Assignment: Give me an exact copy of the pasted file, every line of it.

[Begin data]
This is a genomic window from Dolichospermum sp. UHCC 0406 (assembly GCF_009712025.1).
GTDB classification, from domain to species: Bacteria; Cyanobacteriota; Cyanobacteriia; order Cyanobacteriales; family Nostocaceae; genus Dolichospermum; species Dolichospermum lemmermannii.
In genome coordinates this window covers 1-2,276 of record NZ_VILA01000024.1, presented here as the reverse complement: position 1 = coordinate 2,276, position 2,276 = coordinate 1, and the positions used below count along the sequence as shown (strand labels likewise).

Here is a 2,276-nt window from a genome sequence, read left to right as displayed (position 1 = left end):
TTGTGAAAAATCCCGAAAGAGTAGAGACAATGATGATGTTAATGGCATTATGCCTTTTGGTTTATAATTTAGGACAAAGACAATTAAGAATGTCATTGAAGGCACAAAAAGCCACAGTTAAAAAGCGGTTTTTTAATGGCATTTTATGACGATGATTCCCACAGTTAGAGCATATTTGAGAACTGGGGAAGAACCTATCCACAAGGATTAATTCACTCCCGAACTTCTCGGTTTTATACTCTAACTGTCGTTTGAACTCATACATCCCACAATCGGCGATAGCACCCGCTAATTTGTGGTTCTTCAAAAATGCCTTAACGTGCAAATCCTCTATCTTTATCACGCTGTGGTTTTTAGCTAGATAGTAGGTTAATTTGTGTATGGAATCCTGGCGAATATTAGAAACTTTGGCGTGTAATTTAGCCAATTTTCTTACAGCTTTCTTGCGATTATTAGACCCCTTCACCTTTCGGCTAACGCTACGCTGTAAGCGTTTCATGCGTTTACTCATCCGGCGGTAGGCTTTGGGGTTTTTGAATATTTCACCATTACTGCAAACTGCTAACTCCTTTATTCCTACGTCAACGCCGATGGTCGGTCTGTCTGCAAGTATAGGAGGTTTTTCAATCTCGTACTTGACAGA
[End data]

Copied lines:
This is a genomic window from Dolichospermum sp. UHCC 0406 (assembly GCF_009712025.1).
GTDB classification, from domain to species: Bacteria; Cyanobacteriota; Cyanobacteriia; order Cyanobacteriales; family Nostocaceae; genus Dolichospermum; species Dolichospermum lemmermannii.
In genome coordinates this window covers 1-2,276 of record NZ_VILA01000024.1, presented here as the reverse complement: position 1 = coordinate 2,276, position 2,276 = coordinate 1, and the positions used below count along the sequence as shown (strand labels likewise).

Here is a 2,276-nt window from a genome sequence, read left to right as displayed (position 1 = left end):
TTGTGAAAAATCCCGAAAGAGTAGAGACAATGATGATGTTAATGGCATTATGCCTTTTGGTTTATAATTTAGGACAAAGACAATTAAGAATGTCATTGAAGGCACAAAAAGCCACAGTTAAAAAGCGGTTTTTTAATGGCATTTTATGACGATGATTCCCACAGTTAGAGCATATTTGAGAACTGGGGAAGAACCTATCCACAAGGATTAATTCACTCCCGAACTTCTCGGTTTTATACTCTAACTGTCGTTTGAACTCATACATCCCACAATCGGCGATAGCACCCGCTAATTTGTGGTTCTTCAAAAATGCCTTAACGTGCAAATCCTCTATCTTTATCACGCTGTGGTTTTTAGCTAGATAGTAGGTTAATTTGTGTATGGAATCCTGGCGAATATTAGAAACTTTGGCGTGTAATTTAGCCAATTTTCTTACAGCTTTCTTGCGATTATTAGACCCCTTCACCTTTCGGCTAACGCTACGCTGTAAGCGTTTCATGCGTTTACTCATCCGGCGGTAGGCTTTGGGGTTTTTGAATATTTCACCATTACTGCAAACTGCTAACTCCTTTATTCCTACGTCAACGCCGATGGTCGGTCTGTCTGCAAGTATAGGAGGTTTTTCAATCTCGTACTTGACAGA